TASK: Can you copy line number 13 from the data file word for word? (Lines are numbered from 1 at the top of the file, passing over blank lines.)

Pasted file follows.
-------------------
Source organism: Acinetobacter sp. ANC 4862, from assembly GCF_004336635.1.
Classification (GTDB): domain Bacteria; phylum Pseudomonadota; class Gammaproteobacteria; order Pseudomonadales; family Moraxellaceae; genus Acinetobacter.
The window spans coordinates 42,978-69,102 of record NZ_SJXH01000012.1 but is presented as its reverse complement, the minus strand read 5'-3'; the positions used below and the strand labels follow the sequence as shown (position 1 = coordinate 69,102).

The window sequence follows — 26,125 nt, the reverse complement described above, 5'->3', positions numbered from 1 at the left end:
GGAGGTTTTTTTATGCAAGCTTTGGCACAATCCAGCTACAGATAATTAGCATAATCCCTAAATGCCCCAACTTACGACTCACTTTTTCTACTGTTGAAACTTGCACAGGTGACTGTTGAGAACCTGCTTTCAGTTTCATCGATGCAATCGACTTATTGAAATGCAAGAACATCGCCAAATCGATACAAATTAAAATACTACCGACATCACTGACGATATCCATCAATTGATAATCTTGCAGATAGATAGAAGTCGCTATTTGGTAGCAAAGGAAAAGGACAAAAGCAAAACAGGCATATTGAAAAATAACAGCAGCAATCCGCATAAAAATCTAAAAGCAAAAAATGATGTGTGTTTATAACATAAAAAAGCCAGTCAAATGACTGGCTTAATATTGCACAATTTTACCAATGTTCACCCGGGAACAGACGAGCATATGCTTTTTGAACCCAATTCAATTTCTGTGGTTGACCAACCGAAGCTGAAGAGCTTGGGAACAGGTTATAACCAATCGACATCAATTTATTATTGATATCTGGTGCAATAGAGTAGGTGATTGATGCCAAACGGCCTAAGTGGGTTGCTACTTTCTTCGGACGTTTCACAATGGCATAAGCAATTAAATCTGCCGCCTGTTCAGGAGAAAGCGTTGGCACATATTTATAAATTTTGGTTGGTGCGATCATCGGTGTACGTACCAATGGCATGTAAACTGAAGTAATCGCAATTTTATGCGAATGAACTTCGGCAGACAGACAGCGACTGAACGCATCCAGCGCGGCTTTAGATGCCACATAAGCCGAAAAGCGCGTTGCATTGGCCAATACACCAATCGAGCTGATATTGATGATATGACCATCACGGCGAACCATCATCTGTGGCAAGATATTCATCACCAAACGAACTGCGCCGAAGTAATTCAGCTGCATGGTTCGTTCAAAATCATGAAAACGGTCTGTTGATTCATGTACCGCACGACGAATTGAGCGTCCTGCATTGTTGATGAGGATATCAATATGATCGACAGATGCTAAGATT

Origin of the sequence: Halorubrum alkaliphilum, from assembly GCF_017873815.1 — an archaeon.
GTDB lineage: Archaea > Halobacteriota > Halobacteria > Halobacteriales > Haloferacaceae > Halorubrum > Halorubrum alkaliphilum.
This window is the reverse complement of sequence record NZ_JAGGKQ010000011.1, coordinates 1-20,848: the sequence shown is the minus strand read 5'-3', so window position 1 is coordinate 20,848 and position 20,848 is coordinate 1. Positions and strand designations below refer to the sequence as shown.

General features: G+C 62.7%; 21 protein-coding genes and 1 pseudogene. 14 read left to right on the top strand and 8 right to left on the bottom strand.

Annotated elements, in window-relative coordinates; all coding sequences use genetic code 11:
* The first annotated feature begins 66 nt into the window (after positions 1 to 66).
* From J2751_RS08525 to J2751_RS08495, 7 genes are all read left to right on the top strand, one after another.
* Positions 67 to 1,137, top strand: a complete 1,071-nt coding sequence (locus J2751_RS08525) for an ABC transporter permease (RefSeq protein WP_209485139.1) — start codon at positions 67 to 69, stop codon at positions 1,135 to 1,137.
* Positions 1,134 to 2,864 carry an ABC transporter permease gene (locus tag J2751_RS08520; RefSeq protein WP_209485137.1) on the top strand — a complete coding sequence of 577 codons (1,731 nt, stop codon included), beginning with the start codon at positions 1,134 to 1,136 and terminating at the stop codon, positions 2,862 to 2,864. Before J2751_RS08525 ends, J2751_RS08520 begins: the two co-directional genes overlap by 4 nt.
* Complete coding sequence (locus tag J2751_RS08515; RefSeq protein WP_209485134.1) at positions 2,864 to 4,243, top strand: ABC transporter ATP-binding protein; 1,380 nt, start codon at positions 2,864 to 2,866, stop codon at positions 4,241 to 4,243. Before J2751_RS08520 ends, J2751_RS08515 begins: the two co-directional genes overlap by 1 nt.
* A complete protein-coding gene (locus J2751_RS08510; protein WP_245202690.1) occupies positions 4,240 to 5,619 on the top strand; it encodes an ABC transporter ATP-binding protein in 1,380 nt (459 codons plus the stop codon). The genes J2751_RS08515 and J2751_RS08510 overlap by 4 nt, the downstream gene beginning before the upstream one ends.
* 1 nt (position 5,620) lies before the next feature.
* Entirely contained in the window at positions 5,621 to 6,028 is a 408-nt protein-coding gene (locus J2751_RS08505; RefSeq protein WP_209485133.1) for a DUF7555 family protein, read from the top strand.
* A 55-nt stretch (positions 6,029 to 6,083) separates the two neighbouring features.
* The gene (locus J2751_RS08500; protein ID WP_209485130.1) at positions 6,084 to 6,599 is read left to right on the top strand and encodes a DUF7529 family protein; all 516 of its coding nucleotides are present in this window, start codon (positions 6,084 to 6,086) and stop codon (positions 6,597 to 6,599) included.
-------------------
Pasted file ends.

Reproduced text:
* Positions 67 to 1,137, top strand: a complete 1,071-nt coding sequence (locus J2751_RS08525) for an ABC transporter permease (RefSeq protein WP_209485139.1) — start codon at positions 67 to 69, stop codon at positions 1,135 to 1,137.